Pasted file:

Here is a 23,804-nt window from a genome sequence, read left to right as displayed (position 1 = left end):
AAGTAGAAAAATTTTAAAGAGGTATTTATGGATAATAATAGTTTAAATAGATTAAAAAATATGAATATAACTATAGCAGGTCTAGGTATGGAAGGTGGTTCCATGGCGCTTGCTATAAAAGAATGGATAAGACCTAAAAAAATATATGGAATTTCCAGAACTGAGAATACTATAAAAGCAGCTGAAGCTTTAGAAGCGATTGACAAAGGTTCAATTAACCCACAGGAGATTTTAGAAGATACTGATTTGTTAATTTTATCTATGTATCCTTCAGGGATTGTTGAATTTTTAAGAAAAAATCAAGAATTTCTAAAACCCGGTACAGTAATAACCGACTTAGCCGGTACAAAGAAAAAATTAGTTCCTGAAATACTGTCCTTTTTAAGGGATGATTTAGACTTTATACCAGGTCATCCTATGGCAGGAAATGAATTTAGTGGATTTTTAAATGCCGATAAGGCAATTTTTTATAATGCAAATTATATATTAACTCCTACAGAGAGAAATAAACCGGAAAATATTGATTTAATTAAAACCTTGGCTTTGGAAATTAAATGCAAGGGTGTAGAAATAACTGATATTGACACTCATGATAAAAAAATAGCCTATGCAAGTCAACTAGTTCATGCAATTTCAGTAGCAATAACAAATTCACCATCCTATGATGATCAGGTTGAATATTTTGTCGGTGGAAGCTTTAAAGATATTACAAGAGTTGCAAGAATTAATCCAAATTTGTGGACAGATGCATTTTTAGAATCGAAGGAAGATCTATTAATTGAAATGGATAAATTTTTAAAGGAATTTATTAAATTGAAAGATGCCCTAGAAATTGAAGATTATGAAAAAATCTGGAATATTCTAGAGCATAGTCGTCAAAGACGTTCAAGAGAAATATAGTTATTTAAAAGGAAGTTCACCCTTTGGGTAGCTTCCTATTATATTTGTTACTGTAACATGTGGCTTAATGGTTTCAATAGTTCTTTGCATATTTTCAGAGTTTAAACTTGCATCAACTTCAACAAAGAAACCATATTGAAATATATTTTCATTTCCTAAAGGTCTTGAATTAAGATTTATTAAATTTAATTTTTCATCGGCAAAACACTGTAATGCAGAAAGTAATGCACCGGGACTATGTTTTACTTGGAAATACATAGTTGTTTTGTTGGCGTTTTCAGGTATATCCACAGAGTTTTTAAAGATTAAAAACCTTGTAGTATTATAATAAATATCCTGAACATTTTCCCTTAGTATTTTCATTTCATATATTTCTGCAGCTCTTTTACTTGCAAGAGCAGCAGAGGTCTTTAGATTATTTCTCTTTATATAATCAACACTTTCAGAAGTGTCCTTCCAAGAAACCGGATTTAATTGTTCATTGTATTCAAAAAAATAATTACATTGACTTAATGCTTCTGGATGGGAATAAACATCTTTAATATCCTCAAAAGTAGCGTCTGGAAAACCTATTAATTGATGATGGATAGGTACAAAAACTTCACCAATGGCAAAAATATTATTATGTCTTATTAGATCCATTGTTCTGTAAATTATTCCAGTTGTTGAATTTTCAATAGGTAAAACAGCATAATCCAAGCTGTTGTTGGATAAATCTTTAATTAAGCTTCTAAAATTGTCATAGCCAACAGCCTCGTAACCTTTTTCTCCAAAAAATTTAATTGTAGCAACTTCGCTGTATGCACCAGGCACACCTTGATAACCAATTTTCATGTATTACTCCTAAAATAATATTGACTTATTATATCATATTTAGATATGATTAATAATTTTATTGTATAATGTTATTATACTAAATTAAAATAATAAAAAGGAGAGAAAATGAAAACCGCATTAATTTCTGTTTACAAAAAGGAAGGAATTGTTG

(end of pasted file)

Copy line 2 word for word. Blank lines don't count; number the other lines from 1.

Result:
AAGTAGAAAAATTTTAAAGAGGTATTTATGGATAATAATAGTTTAAATAGATTAAAAAATATGAATATAACTATAGCAGGTCTAGGTATGGAAGGTGGTTCCATGGCGCTTGCTATAAAAGAATGGATAAGACCTAAAAAAATATATGGAATTTCCAGAACTGAGAATACTATAAAAGCAGCTGAAGCTTTAGAAGCGATTGACAAAGGTTCAATTAACCCACAGGAGATTTTAGAAGATACTGATTTGTTAATTTTATCTATGTATCCTTCAGGGATTGTTGAATTTTTAAGAAAAAATCAAGAATTTCTAAAACCCGGTACAGTAATAACCGACTTAGCCGGTACAAAGAAAAAATTAGTTCCTGAAATACTGTCCTTTTTAAGGGATGATTTAGACTTTATACCAGGTCATCCTATGGCAGGAAATGAATTTAGTGGATTTTTAAATGCCGATAAGGCAATTTTTTATAATGCAAATTATATATTAACTCCTACAGAGAGAAATAAACCGGAAAATATTGATTTAATTAAAACCTTGGCTTTGGAAATTAAATGCAAGGGTGTAGAAATAACTGATATTGACACTCATGATAAAAAAATAGCCTATGCAAGTCAACTAGTTCATGCAATTTCAGTAGCAATAACAAATTCACCATCCTATGATGATCAGGTTGAATATTTTGTCGGTGGAAGCTTTAAAGATATTACAAGAGTTGCAAGAATTAATCCAAATTTGTGGACAGATGCATTTTTAGAATCGAAGGAAGATCTATTAATTGAAATGGATAAATTTTTAAAGGAATTTATTAAATTGAAAGATGCCCTAGAAATTGAAGATTATGAAAAAATCTGGAATATTCTAGAGCATAGTCGTCAAAGACGTTCAAGAGAAATATAGTTATTTAAAAGGAAGTTCACCCTTTGGGTAGCTTCCTATTATATTTGTTACTGTAACATGTGGCTTAATGGTTTCAATAGTTCTTTGCATATTTTCAGAGTTTAAACTTGCATCAACTTCAACAAAGAAACCATATTGAAATATATTTTCATTTCCTAAAGGTCTTGAATTAAGATTTATTAAATTTAATTTTTCATCGGCAAAACACTGTAATGCAGAAAGTAATGCACCGGGACTATGTTTTACTTGGAAATACATAGTTGTTTTGTTGGCGTTTTCAGGTATATCCACAGAGTTTTTAAAGATTAAAAACCTTGTAGTATTATAATAAATATCCTGAACATTTTCCCTTAGTATTTTCATTTCATATATTTCTGCAGCTCTTTTACTTGCAAGAGCAGCAGAGGTCTTTAGATTATTTCTCTTTATATAATCAACACTTTCAGAAGTGTCCTTCCAAGAAACCGGATTTAATTGTTCATTGTATTCAAAAAAATAATTACATTGACTTAATGCTTCTGGATGGGAATAAACATCTTTAATATCCTCAAAAGTAGCGTCTGGAAAACCTATTAATTGATGATGGATAGGTACAAAAACTTCACCAATGGCAAAAATATTATTATGTCTTATTAGATCCATTGTTCTGTAAATTATTCCAGTTGTTGAATTTTCAATAGGTAAAACAGCATAATCCAAGCTGTTGTTGGATAAATCTTTAATTAAGCTTCTAAAATTGTCATAGCCAACAGCCTCGTAACCTTTTTCTCCAAAAAATTTAATTGTAGCAACTTCGCTGTATGCACCAGGCACACCTTGATAACCAATTTTCATGTATTACTCCTAAAATAATATTGACTTATTATATCATATTTAGATATGATTAATAATTTTATTGTATAATGTTATTATACTAAATTAAAATAATAAAAAGGAGAGAAAATGAAAACCGCATTAATTTCTGTTTACAAAAAGGAAGGAATTGTTG